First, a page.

Top official tells Reuters controversial emissions trading scheme could be delayed by up to two years
South Korea could delay the introduction of its proposed emissions cap-and-trade scheme by up to two years, after a senior government official would only confirm that the scheme will start between 2013 and 2015.
Under earlier proposals the scheme would have started in 2013, but in an interview with Reuters today, Presidential Secretary for green growth Kim Sang-Hyup admitted the launch could be delayed following extensive lobbying from industry groups.
“It is no longer an issue whether or not the government would implement cap-and-trade systems. We aim to get parliamentary approval on the bill before its general session,” he told the news agency. “However, we will fully reflect industrial opinions in the bill to prevent them from reducing international competitiveness and help them minimise any damage.”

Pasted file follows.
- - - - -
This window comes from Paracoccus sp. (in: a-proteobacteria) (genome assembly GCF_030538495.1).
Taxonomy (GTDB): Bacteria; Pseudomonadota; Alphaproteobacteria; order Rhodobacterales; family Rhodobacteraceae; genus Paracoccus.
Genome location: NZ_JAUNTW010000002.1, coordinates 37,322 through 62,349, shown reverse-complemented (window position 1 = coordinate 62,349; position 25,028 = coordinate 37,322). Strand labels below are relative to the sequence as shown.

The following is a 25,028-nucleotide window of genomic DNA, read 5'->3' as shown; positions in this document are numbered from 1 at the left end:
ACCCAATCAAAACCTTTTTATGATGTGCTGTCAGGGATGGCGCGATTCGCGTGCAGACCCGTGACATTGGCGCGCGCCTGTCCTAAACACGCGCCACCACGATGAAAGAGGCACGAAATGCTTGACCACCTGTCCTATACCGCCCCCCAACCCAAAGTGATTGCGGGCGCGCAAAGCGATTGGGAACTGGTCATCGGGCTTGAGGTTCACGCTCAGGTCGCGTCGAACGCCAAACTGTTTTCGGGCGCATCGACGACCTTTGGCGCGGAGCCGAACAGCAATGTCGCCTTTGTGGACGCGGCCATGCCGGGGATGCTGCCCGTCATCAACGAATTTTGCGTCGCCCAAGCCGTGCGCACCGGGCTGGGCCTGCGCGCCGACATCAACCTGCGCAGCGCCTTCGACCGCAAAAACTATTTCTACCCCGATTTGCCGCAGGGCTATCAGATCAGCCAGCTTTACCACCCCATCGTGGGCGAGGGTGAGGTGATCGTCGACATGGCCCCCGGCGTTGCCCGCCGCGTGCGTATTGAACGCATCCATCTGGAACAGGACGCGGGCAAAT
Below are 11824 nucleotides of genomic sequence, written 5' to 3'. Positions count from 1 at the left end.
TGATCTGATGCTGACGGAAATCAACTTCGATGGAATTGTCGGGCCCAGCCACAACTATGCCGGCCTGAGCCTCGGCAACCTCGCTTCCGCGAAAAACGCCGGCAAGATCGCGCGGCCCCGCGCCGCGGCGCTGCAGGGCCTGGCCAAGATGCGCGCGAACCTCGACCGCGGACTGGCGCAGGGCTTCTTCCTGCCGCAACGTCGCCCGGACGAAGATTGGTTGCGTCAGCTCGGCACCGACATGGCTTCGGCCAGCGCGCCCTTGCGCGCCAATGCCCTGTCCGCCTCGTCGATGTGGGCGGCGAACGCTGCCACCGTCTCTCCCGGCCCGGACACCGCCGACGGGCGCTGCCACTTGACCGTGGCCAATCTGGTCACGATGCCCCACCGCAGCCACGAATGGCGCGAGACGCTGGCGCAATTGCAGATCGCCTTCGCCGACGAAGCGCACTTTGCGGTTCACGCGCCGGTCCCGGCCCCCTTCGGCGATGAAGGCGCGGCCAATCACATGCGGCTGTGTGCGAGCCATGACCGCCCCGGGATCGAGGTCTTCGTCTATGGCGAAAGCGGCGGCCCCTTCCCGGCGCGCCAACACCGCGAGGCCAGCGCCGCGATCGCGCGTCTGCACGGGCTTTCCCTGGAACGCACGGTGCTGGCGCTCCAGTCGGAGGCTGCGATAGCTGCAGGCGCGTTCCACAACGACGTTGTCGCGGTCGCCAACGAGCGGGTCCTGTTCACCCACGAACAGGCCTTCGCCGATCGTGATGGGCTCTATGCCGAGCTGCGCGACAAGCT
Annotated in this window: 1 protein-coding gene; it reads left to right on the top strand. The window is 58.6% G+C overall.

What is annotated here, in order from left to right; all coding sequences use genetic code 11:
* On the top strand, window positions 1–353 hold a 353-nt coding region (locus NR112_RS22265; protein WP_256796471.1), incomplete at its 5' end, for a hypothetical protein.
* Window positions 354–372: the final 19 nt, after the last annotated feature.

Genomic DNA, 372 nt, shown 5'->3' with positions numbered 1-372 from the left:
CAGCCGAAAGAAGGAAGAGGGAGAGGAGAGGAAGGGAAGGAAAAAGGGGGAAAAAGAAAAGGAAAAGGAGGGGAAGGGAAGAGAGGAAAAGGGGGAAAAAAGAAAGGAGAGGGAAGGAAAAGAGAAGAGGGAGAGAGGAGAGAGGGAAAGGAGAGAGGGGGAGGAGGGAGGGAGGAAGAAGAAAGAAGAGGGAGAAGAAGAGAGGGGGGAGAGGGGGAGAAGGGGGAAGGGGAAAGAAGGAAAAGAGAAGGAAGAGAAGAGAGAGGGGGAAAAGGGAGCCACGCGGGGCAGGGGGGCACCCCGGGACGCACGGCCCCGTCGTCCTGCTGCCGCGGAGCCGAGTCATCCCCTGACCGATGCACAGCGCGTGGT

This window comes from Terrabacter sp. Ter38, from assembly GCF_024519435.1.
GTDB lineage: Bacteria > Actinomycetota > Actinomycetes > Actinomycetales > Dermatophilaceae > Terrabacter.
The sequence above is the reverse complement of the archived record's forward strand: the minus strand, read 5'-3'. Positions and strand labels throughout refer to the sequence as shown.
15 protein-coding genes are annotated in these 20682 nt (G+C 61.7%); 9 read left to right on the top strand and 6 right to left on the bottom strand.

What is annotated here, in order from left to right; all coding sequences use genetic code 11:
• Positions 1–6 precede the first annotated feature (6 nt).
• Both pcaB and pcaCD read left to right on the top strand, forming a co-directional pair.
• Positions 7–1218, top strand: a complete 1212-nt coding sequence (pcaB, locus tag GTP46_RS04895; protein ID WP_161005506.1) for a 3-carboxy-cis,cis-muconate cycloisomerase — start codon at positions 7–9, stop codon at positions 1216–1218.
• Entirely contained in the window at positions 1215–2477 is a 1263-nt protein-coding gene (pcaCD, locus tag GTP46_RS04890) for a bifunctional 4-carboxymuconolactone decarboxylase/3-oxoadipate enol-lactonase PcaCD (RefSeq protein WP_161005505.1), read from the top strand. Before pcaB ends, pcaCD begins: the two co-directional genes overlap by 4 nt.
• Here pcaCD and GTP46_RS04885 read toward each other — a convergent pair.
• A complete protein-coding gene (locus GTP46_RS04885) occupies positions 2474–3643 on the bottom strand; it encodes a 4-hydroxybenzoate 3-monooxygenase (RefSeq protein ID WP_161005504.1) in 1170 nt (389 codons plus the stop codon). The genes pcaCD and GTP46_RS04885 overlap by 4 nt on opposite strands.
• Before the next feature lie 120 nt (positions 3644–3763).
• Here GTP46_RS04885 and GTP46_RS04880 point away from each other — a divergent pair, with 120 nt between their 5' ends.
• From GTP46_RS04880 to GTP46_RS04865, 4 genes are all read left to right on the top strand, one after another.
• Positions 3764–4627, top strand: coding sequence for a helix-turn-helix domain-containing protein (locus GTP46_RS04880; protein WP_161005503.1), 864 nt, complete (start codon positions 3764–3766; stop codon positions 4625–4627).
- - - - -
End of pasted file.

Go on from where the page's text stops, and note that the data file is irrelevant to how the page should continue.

He also revealed the revised carbon trading bill, which is due to be presented before parliament later this month, would allow for a higher proportion of emission allowances to be handed for free to heavy emitters.
The government had originally intended to sell 10 per cent of allowances at auction, but Kim said that while some auctioning would remain the proportion of sold allowances will be reduced.
However, he rejected any suggestion the government was watering down its commitment to the scheme, insisting “we are not backing off”.
The latest proposals have failed to appease industry leaders, after a coalition of business lobby groups today issued a petition calling on the government to shelve the plan.
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